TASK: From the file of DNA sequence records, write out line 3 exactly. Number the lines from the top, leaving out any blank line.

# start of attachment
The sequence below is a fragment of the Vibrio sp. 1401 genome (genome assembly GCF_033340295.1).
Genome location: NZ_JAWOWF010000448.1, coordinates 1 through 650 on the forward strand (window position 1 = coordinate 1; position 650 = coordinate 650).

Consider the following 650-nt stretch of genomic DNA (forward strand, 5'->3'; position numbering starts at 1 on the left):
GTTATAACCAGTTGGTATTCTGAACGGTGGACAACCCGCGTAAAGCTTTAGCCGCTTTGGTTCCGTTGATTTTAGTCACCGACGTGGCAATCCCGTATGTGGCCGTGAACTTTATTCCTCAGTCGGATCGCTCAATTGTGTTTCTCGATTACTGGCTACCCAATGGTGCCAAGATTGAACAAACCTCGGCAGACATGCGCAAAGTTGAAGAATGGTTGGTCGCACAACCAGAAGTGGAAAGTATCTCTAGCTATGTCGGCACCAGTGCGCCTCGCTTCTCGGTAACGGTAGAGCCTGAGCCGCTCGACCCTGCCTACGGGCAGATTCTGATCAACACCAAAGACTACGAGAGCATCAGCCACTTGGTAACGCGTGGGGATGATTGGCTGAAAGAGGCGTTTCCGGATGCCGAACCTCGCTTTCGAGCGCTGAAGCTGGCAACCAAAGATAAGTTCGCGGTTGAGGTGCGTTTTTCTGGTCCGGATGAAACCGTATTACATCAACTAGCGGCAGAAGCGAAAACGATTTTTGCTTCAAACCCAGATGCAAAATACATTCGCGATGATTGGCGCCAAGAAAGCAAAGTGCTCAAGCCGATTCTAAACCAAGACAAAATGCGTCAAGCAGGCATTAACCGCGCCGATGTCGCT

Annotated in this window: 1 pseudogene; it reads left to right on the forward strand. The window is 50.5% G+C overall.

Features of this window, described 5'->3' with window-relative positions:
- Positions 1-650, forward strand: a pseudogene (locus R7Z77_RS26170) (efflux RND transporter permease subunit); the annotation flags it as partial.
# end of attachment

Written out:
Consider the following 650-nt stretch of genomic DNA (forward strand, 5'->3'; position numbering starts at 1 on the left):